In 2018, William Frederick Keck III pleaded guilty in a court in Manassas, Virginia, to possession with intent to distribute cannabis. He served three months in prison, then began a three-year probation. He was required to wear a GPS ankle monitor before his trial and then to report for random drug tests after his release. Eventually, the state reduced his level of monitoring to scheduled meetings with his parole officer. Finally, after continued good behaviour, Keck’s parole officer moved him to Virginia’s lowest level of monitoring: an app on his smartphone.
Once a month, Keck would open up the Shadowtrack app and speak his answers to a series of questions so that a voice-recognition algorithm could confirm it was really him. He would then type out answers to several more questions – such as whether he had taken drugs – and the app would send his responses and location to his parole officer. Unless there was a problem, Keck would not have to interact with a human and the process could be completed during a TV ad break.
But for Keck, being put on to the app didn’t feel like a less intrusive reward for good behaviour. When downloading Shadowtrack, users must consent to having their location monitored in the background on their phone so parole officers can send “silent” location requests at any time. “It was cool to not have to report to a probation officer, it was cool to not have to take drug tests any more,” Keck says. “But that peace of mind, of not having somebody track your every move … it was like being locked up again.”
Keck is a rapper who goes under the stage name OG Illa. When he was placed on Shadowtrack, his career was starting to take off after the success of his single Kareem, he says. He had offers to tour and potential business meetings out of his state, all of which he had to turn down. Under the terms of his probation, he could not leave Virginia without going through a lengthy application process. And as using Shadowtrack – essentially a fancy chatbot with GPS – was the only interaction he had with the probation system, being at the lowest level of monitoring seemed less conducive to rehabilitation than physical meetings with his probation officer.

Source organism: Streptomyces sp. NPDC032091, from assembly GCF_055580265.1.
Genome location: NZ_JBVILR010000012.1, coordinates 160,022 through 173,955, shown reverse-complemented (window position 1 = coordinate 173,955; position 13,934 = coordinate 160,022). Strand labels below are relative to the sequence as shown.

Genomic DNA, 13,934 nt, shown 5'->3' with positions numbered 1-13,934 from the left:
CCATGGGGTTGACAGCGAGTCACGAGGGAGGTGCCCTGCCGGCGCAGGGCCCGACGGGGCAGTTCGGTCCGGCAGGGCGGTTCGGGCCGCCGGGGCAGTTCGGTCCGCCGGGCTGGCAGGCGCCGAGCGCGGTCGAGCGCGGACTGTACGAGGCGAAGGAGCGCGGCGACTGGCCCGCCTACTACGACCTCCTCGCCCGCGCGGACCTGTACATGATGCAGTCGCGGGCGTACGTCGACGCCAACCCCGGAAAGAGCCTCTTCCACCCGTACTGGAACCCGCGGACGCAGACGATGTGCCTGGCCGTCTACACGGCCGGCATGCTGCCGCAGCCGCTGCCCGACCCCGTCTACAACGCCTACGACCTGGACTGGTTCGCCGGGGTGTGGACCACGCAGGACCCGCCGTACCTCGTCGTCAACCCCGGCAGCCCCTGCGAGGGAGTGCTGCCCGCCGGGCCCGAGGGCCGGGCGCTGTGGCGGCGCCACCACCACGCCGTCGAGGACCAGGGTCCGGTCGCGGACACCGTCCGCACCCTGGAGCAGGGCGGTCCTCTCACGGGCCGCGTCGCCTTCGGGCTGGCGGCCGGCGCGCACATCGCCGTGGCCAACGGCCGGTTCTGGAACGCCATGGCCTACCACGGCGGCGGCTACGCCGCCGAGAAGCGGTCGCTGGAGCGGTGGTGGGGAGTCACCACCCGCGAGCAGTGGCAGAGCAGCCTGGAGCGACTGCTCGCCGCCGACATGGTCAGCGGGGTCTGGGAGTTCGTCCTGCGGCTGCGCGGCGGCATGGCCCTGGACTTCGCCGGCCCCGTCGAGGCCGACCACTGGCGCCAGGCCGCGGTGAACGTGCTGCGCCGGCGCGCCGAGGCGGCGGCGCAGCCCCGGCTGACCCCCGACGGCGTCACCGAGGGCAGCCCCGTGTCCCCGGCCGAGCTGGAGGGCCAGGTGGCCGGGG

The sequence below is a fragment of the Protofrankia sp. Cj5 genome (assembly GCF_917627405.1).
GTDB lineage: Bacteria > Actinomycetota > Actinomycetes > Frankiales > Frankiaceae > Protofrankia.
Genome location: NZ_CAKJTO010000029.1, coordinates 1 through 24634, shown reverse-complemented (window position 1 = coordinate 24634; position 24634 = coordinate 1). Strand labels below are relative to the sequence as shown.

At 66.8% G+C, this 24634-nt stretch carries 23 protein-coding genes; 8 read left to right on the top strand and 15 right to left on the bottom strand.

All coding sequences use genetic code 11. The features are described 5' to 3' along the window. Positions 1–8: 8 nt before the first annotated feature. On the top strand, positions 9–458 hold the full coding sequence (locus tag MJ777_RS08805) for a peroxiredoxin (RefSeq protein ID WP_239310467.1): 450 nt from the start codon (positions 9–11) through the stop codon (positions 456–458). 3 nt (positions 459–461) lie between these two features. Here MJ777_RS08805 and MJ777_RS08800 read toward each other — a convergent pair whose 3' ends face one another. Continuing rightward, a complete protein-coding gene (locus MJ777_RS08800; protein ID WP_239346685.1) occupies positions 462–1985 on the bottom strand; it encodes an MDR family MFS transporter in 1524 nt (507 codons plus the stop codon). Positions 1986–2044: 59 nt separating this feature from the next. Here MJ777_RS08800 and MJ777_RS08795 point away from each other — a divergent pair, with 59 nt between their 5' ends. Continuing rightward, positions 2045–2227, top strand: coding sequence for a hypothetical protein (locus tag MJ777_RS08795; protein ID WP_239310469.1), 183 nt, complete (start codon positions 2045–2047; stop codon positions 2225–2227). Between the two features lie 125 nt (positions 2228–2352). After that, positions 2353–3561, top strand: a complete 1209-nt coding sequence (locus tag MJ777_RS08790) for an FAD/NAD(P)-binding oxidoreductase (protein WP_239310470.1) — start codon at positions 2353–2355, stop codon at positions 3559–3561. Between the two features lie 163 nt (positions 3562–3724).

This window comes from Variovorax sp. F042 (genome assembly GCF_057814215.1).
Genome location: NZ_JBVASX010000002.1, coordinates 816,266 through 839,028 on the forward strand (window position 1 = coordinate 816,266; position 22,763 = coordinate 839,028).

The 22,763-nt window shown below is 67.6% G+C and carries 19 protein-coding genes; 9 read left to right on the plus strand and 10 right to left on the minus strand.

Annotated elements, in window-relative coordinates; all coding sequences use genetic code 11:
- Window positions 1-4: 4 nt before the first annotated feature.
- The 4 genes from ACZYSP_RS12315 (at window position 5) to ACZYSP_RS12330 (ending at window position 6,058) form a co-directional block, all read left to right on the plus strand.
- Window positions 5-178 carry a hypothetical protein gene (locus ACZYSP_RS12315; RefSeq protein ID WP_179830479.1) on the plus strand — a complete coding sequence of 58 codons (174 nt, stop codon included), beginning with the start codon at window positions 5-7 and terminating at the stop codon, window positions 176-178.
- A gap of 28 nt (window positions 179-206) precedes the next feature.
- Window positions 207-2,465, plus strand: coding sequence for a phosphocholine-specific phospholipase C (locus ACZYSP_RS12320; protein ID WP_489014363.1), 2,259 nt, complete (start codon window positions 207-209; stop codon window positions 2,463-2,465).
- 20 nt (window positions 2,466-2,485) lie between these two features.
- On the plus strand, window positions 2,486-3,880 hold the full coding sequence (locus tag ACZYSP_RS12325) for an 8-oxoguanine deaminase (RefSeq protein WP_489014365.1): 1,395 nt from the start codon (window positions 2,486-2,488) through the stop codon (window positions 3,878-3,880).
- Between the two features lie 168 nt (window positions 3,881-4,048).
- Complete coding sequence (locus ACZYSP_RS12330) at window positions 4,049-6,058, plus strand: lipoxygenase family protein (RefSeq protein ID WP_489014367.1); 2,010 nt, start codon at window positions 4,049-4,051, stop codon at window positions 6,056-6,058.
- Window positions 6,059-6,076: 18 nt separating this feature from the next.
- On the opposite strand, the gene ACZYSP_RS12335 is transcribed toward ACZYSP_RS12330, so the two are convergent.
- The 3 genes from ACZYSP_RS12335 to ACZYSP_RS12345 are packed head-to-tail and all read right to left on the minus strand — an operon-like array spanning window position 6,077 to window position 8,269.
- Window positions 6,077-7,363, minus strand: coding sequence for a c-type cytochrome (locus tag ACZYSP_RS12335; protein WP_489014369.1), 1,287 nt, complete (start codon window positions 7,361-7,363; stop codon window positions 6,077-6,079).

Virginia has used Shadowtrack since autumn 2015 and about 11,000 Virginians are monitored by the app, says Dale Jacobson, who runs the Virginia Department of Corrections’ voice-verification biometrics unit.
“It’s saving countless hours on the officer’s part,” Jacobson says. He believes, from anecdotal evidence, that slightly fewer low-risk probationers are getting arrested since Virginia began using Shadowtrack instead of calling landlines at probationers’ curfew locations. As the pandemic wore on, the department started using the app’s video-conference function to conduct safe meetings with probationers deemed at higher risk of reoffending. “I can’t imagine it going away,” Jacobson says.
Shadowtrack is one of an array of apps that, boosted by the Covid-19 pandemic, are increasingly being used in state criminal justice systems and federal immigration courts to track people while they await trial or are on probation or parole. They are easier to install than GPS ankle bracelets, come with a tantalising variety of analytics features, and are much cheaper. In some jurisdictions, the person being monitored must pay a daily fee instead of the justice agency purchasing the service.